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Could Duke Phillip the Good of Burgundy have owned the Bayeux tapestry in 1430?

Miniature, illustration from page 1 of Les Chroniques de Hainaut. The Duke of Burgundy, Philip the Good, and his son Charles (later to be known as Charles the Bold), being paid homage by the author of the Chronicles of Hainault. Van der Weyden's only surviving miniature.

Miniature, illustration from page 1 of Les Chroniques de Hainaut. The Duke of Burgundy, Philip the Good, and his son Charles (later to be known as Charles the Bold), being paid homage by the author of the Chronicles of Hainault. Van der Weyden's only surviving miniature.Could Duke Phillip the Good of Burgundy have owned the Bayeux tapestry in 1430?

George T. Beech (Western Michigan University, Kalamazoo)

Revue belge de philologie et d’histoire: Tome 83 fasc. 2, 2005. Histoire médiévale, moderne et contemporaine – Middeleeuwse, moderne en hedendaagse geschiedenis. pp. 355-365.

Abstract

An entry in the Inventory of the Bayeux cathedral treasury records that in 1476 the church owned the following: Item une tente tres longue et estroicte de telle a broderie d’ymages et escripteaulx, faisans representation du Conquest d’Angleterre, laquelle est tendu environ la nefde l’église le jour et par l’octave des reliques (l). Not until the 1720 ‘s did scholars first find and appreciate the potential importance of this brief entry. Several had just become aware of a Conquest of England embroidery in the Bayeux cathedral treasury which was exhibited every year at the feast of relics, and had begun to suspect that it might be a near contemporary witness to the events of 1066. One of them, M. Lancelot came upon this brief description in the cathedral archives in the course of searching for earlier references to the hanging (2). At the time he had no doubts that this entry refered to the tapestry he was then studying and all later experts are in agreement with him. Since no earlier one has yet been found this remains the oldest certain reference to the Bayeux Tapestry. Not long before this, in 1430, an entry in the inventory of the more than 50 tapestries then in the possession of Duke Phillip the Good of Burgundy reads as follows: Ung grant tapiz de haulte lice, sans or, de l ‘istoire du duc Guillaume de Normandie, comment il conquist l ‘Engleterre (3)·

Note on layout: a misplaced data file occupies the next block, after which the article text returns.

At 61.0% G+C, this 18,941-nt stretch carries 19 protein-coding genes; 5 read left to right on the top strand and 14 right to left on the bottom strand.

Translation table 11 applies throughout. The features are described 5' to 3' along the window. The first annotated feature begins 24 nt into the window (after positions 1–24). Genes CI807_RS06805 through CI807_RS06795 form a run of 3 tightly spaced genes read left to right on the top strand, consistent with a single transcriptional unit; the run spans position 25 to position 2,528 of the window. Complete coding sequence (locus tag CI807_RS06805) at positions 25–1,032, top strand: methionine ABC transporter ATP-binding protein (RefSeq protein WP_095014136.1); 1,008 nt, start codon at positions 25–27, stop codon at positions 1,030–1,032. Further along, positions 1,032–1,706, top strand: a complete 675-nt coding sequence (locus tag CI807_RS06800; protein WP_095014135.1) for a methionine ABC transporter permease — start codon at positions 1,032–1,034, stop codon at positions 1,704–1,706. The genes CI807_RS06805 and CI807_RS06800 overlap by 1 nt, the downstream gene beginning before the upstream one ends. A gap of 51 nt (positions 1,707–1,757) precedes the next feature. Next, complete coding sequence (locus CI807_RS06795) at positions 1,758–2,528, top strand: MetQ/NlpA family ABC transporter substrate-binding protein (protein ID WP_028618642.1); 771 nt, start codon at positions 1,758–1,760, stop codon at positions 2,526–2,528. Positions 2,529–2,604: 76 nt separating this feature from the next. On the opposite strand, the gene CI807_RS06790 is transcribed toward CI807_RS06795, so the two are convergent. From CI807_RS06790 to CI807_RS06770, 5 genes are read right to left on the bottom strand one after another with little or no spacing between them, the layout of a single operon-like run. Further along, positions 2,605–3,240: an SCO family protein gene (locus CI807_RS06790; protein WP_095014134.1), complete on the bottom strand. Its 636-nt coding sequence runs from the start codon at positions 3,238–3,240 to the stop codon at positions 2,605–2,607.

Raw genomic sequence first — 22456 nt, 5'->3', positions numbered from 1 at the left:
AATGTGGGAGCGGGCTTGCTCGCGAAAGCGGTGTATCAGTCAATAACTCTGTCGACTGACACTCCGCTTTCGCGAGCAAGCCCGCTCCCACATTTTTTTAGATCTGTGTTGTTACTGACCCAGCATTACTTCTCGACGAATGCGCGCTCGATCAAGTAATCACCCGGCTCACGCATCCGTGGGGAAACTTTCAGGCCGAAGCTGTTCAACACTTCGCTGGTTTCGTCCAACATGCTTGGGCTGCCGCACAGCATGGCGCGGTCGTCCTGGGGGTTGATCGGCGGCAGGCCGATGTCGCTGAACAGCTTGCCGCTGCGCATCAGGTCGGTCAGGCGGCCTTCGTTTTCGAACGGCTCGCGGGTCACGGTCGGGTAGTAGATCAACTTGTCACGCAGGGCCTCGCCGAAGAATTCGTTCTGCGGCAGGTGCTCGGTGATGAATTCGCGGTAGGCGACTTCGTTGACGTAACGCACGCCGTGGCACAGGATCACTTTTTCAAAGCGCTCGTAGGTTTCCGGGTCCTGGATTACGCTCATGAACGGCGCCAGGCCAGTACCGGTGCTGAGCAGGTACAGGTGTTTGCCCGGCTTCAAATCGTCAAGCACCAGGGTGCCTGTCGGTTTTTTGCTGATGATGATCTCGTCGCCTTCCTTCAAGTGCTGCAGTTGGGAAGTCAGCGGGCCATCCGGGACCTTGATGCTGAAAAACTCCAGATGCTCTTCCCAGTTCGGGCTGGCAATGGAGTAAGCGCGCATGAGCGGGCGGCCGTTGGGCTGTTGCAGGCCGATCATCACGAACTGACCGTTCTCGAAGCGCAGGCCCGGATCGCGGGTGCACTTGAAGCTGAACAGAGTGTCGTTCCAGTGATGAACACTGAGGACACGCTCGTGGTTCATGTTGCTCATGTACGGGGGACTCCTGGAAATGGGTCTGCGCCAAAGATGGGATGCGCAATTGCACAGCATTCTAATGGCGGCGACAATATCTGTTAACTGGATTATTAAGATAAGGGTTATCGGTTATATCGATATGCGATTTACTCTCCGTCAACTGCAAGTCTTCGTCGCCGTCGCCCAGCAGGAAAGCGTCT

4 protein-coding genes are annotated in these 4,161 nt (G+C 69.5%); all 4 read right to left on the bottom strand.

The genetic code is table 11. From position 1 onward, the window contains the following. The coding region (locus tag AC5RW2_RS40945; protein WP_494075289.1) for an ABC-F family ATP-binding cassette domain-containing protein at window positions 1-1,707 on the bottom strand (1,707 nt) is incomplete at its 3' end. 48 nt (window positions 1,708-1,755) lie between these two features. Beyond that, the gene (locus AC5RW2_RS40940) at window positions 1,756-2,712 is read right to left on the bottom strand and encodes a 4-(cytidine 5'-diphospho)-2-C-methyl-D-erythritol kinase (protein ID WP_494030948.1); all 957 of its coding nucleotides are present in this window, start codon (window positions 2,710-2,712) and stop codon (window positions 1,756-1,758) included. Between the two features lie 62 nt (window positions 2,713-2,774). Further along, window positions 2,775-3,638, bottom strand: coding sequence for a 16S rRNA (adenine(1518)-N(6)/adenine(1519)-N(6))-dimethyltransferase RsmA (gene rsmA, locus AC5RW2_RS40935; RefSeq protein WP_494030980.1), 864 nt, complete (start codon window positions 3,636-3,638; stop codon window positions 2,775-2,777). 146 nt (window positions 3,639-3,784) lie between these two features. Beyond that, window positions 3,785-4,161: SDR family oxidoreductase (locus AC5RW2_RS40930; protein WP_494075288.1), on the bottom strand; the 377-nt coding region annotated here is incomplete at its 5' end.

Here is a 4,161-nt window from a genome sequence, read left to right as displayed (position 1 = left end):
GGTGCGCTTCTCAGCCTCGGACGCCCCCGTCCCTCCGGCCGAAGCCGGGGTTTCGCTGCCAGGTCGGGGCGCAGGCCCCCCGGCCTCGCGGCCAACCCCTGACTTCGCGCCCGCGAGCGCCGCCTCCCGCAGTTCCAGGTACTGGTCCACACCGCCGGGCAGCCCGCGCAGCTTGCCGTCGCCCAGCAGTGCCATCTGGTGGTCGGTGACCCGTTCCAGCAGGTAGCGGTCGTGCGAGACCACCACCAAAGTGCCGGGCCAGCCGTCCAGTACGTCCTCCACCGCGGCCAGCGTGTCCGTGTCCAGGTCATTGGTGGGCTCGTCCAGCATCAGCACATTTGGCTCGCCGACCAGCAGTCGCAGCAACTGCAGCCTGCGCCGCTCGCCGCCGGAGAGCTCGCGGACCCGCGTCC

Nothing appears to be known about the nature of this hanging, about its provenance or what happened to it, nor do there seem to be any later references to it. Modern specialists on the dukes of Burgundy and their tapestry collec tionsare aware of this entry but simply cite it without commentary, presumably because they lack any further information about it (4). Scholars of the Bayeux Tapestry may be acquainted with it but none has written about it (5). The resemblance between these two brief descriptions cannot but lead one to wonder about the tapestry, otherwise unknown, owned by Phillip the Good in 1430. What, if any, was its relationship to the Bayeux Tapestry? Given the present day belief that the latter has been in Bayeux since the 11th century, the historian instinctively concludes that the Burgundian hanging was a second one dealing with the Conquest, and in this case he/she asks who might have commissioned it, where and when it was produced, and for whom? But the assumption that the Bayeux Tapestry had been in that cathedral since the 11th century has no factual basis and a number of specialists believe that it had originally decorated the castle of a nobleman and came to Bayeux only some timebefore 1476 (6). In view of the fact that the earliest attestion of its pres ence in Bayeux cathedral is this 1476 entry (7), how can one avoid the question: could the Burgundian inventory listing refer in fact to the same one as the Bayeux inventory? Could they be one and the same tapestry? Could Bayeux cathedral somehow have acquired by 1476 the one in Burgundy in 1430?

Click here to read this article from Revue belge de philologie et d’histoire



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